The US Open, Ableism, and the Winningest Athlete You Didn’t Know in the Sport You May Not Have Seen
When it was announced that the 2020 US Open Tennis Championship would begin at the end of August as usual, there was also something unusual. Wheelchair tennis had not been included in the tournament plans.
The players and their supporters were up in arms, and rightfully so. Australian quad singles
player Dylan Alcott, a ten-time Grand Slam champion and the current world number one in quad singles, took to Twitter after the decision was made. Alcott cited that he has done more than enough in his tennis career to play in this year’s open, but that he “missed the only thing that mattered, being able to walk.”
Alcott told The Today Show that this act of ableism set “a really dangerous example for people all around the world that we are second rate citizens and we aren’t worth as much as our able-bodied counterparts.”
With ten grand slams and two Paralympic gold medals in quad tennis, not to mention the
Paralympic gold medal in wheelchair basketball he won at just 17 years of age, Dylan Alcott is anything but second rate.
Other wheelchair tennis players noted that they were not consulted in the decision to ax the tournament for 2020. Alcott spoke with three-time Grand Slam champion Andy Murray, who voiced support for the wheelchair players. Murray, along with Novak Djokovic and Roger Federer, voiced their aggravation and called upon tournament personnel to reinstate the wheelchair events.
Immediately after the backlash began, USTA officials worked on creating tournament options for the wheelchair events. Players were offered three different layouts: an event held at the USTA National Campus in Florida later in the year, a cash payment to be divided among the players, or a tournament with less prize money than the 2019 US Open.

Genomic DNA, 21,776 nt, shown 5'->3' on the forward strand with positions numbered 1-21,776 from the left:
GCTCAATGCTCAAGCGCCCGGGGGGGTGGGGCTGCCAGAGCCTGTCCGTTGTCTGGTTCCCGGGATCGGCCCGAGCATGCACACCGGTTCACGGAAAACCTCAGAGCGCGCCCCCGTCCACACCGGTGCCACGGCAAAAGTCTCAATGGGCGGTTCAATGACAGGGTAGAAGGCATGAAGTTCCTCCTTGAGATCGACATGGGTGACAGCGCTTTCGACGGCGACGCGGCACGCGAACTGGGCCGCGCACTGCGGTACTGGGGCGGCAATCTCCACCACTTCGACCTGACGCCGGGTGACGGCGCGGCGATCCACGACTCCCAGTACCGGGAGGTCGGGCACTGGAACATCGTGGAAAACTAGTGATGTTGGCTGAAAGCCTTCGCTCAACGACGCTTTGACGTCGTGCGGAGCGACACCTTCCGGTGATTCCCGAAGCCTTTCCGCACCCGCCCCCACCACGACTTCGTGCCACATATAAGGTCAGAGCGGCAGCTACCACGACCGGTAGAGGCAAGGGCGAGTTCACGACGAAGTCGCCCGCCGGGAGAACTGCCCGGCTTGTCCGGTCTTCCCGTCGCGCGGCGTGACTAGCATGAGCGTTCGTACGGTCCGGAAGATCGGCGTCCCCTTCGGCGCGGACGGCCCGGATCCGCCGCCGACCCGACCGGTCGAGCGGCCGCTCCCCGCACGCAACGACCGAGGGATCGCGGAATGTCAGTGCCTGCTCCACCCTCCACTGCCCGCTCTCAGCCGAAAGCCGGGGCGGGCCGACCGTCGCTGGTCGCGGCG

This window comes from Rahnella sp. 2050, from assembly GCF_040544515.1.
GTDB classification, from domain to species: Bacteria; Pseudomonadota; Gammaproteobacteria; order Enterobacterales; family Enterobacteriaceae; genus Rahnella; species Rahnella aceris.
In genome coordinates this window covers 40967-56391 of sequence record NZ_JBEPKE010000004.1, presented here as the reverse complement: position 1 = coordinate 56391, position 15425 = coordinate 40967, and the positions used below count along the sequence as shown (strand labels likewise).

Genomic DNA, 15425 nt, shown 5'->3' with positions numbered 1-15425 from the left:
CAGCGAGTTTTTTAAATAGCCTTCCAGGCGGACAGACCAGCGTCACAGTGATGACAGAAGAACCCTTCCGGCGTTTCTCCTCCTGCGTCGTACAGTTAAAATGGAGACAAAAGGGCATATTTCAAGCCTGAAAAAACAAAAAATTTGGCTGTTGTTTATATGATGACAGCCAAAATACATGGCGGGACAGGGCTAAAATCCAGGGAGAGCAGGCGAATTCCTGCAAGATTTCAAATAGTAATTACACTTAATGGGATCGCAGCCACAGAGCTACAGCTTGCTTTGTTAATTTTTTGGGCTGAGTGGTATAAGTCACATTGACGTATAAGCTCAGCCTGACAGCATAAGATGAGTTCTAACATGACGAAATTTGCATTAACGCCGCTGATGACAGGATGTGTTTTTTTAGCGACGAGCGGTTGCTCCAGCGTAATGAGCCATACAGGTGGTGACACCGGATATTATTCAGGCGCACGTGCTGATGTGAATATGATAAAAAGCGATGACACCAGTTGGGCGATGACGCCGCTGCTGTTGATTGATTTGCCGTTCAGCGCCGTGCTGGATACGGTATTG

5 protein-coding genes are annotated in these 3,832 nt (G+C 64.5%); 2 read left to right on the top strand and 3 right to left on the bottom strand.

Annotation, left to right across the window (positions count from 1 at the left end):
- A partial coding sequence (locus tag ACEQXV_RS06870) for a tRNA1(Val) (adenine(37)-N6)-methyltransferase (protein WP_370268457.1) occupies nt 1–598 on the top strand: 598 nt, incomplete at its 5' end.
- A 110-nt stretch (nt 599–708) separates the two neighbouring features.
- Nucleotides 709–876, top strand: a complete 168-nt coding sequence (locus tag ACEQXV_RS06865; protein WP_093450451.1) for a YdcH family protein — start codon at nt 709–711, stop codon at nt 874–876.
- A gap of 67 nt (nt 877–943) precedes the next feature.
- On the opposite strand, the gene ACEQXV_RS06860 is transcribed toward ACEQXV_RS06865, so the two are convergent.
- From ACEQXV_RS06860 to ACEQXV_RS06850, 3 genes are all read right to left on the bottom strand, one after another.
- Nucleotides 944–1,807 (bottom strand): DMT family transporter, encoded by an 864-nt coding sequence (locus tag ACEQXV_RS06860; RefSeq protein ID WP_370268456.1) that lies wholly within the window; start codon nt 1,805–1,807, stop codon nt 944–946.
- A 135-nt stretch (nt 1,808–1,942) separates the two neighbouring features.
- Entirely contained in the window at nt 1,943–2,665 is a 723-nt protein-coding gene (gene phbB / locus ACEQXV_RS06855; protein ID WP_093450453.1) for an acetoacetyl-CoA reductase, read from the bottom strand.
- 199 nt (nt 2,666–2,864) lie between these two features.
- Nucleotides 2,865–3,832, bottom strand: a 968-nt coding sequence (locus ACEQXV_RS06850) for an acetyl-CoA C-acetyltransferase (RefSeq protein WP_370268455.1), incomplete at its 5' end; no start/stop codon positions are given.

The players were given a choice, given a voice, and chose to play this year’s tournament at the Billie Jean King National Tennis Center in New York City, beginning Sept. 10.
This might have been the first that you heard of the wheelchair tennis events, so here are some simple rules.
The courts are the same size as tennis courts, with no alterations made to the height of the nets. However, the ball is allowed to bounce twice in wheelchair tennis matches. The biggest difference between the sports is the size of the tournament. While the bracket for a singles tennis tournament houses 128 players, a wheelchair tennis draw consists of only eight players. Eight.
According to the International Paralympic Committee, there are two sport classes of wheelchair tennis athletes: open and quad. Open class athletes experience a permanent impairment with one or both of their lower extremities, but have full function of their upper body. Players in the quad classification have both lower limb impairment and impairment in their arm or hand, making it difficult to handle the racquet or chair wheels. Quad players will sometimes have the racquet strapped to their hand during playing.
Wheelchair Tennis in the Majors